In response to the nationwide teacher shortage, Philadelphia’s Science Leadership Academy at Beeber is breaking new ground with a unique initiative. In a first-of-its-kind program, juniors, like Damani Knox, are not just students; they’re educators.
Knox, an eleventh-grader, expressed the significance of being part of this groundbreaking effort: “I feel like I’m part of something big. A change that’s gonna happen in Philly and hopefully all over America.”
The career and technical education program, certified by Pennsylvania, engages about two dozen juniors four times a week. They don’t merely assist; they lead classes. According to Gabriel Kuriloff, assistant principal for SLA Beeber, this approach surpasses traditional teaching assistant programs, fostering remarkable student engagement.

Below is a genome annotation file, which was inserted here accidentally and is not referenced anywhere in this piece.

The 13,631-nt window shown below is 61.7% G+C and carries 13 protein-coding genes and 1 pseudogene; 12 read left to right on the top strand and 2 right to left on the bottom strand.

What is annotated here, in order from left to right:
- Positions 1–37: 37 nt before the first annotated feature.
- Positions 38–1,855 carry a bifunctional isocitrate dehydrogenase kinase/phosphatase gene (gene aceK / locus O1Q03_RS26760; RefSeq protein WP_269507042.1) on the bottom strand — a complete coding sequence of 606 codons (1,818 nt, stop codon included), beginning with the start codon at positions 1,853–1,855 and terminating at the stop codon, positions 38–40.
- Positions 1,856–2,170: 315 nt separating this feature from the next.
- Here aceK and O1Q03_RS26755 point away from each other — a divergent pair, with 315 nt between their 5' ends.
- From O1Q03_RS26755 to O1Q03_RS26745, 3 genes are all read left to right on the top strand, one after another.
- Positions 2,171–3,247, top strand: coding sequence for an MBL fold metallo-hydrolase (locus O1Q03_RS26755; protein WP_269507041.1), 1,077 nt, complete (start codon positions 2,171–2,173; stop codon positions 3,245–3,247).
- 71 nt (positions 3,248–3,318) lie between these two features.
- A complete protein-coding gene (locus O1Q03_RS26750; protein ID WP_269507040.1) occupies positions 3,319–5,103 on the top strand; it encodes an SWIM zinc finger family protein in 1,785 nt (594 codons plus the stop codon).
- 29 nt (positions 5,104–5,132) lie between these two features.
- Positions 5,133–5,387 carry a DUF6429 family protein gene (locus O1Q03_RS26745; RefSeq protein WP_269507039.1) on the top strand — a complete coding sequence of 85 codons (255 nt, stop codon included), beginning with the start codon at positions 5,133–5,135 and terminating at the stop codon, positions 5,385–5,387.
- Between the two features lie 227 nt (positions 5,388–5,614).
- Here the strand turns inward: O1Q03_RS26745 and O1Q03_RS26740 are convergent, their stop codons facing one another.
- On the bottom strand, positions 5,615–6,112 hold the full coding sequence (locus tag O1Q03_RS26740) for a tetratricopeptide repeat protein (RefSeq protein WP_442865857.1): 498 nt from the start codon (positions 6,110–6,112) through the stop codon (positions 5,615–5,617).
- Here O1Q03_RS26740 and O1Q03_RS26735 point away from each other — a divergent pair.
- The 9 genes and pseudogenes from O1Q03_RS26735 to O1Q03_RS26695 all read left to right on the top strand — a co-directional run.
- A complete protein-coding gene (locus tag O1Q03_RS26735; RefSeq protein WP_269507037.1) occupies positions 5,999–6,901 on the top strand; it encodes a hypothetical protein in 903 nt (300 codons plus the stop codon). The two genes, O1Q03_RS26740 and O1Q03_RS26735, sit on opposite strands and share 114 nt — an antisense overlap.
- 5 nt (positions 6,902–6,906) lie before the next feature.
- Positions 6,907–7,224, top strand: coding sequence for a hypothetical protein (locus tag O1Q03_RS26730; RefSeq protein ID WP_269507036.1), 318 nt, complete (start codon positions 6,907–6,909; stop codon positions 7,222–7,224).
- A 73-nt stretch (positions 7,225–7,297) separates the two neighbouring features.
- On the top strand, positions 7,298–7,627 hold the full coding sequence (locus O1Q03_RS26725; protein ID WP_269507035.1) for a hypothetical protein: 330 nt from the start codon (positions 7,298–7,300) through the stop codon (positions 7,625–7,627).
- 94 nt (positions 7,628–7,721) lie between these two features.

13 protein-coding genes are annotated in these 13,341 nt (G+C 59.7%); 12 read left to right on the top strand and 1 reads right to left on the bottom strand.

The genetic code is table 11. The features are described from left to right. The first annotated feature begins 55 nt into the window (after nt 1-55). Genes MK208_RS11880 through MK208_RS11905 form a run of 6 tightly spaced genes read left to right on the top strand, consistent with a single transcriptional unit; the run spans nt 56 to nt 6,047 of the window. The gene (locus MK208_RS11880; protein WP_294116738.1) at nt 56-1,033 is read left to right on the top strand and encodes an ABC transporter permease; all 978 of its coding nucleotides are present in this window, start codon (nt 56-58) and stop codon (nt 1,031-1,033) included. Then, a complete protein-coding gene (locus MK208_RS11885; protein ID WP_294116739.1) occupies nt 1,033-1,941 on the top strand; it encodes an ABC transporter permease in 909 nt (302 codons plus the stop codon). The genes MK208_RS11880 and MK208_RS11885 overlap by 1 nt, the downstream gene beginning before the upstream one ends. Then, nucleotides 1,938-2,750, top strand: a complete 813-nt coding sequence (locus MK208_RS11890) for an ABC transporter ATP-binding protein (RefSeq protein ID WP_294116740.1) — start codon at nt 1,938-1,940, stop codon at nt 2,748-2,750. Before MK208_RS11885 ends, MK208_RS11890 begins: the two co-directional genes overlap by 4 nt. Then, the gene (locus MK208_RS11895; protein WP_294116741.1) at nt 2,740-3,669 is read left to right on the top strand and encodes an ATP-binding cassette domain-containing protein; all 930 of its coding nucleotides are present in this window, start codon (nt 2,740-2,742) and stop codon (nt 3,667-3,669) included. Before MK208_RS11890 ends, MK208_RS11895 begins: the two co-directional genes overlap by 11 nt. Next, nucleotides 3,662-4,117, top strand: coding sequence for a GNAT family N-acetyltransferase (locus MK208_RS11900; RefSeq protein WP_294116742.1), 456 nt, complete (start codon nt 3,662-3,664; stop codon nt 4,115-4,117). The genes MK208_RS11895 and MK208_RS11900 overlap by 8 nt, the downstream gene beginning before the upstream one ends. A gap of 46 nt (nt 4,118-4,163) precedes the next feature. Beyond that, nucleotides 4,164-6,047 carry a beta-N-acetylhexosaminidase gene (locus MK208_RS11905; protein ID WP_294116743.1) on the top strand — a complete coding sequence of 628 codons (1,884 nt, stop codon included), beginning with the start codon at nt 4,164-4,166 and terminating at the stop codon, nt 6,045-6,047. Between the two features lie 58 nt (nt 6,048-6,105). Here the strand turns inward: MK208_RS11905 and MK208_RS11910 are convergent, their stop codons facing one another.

Aiming to address the lack of diversity in the teaching profession, the program seeks to establish a student-to-teacher pipeline, particularly focusing on Black and Brown students. Partnering with Temple University’s College of Education and the Center for Black Educator Development, the initiative aims to reshape the teaching landscape in Philadelphia.
For students like Ronald Smith, who has experienced the impact firsthand, the program transcends career choices. “We’re trendsetters, you know,” says Knox, capturing the pioneering spirit of this transformative educational venture.